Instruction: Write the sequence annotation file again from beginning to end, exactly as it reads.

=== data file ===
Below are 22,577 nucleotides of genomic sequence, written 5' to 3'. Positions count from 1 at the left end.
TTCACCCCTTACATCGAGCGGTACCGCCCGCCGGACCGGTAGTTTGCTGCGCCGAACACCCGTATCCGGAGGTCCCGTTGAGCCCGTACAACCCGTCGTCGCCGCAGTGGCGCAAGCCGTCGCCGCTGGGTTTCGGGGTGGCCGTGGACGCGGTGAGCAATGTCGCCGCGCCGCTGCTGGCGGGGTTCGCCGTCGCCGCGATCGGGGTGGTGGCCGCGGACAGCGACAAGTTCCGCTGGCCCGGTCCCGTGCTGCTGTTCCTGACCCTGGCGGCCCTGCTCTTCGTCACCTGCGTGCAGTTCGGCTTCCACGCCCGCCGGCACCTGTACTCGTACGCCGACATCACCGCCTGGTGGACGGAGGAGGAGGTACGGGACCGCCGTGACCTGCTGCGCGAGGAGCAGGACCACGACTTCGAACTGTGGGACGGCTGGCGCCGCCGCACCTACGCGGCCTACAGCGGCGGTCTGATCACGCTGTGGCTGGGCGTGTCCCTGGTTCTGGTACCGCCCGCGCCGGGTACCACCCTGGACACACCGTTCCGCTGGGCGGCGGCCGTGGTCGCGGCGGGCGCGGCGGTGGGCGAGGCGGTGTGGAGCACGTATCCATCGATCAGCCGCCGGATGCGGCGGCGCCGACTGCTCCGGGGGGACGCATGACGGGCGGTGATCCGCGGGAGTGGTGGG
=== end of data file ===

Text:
Below are 22,577 nucleotides of genomic sequence, written 5' to 3'. Positions count from 1 at the left end.
TTCACCCCTTACATCGAGCGGTACCGCCCGCCGGACCGGTAGTTTGCTGCGCCGAACACCCGTATCCGGAGGTCCCGTTGAGCCCGTACAACCCGTCGTCGCCGCAGTGGCGCAAGCCGTCGCCGCTGGGTTTCGGGGTGGCCGTGGACGCGGTGAGCAATGTCGCCGCGCCGCTGCTGGCGGGGTTCGCCGTCGCCGCGATCGGGGTGGTGGCCGCGGACAGCGACAAGTTCCGCTGGCCCGGTCCCGTGCTGCTGTTCCTGACCCTGGCGGCCCTGCTCTTCGTCACCTGCGTGCAGTTCGGCTTCCACGCCCGCCGGCACCTGTACTCGTACGCCGACATCACCGCCTGGTGGACGGAGGAGGAGGTACGGGACCGCCGTGACCTGCTGCGCGAGGAGCAGGACCACGACTTCGAACTGTGGGACGGCTGGCGCCGCCGCACCTACGCGGCCTACAGCGGCGGTCTGATCACGCTGTGGCTGGGCGTGTCCCTGGTTCTGGTACCGCCCGCGCCGGGTACCACCCTGGACACACCGTTCCGCTGGGCGGCGGCCGTGGTCGCGGCGGGCGCGGCGGTGGGCGAGGCGGTGTGGAGCACGTATCCATCGATCAGCCGCCGGATGCGGCGGCGCCGACTGCTCCGGGGGGACGCATGACGGGCGGTGATCCGCGGGAGTGGTGGG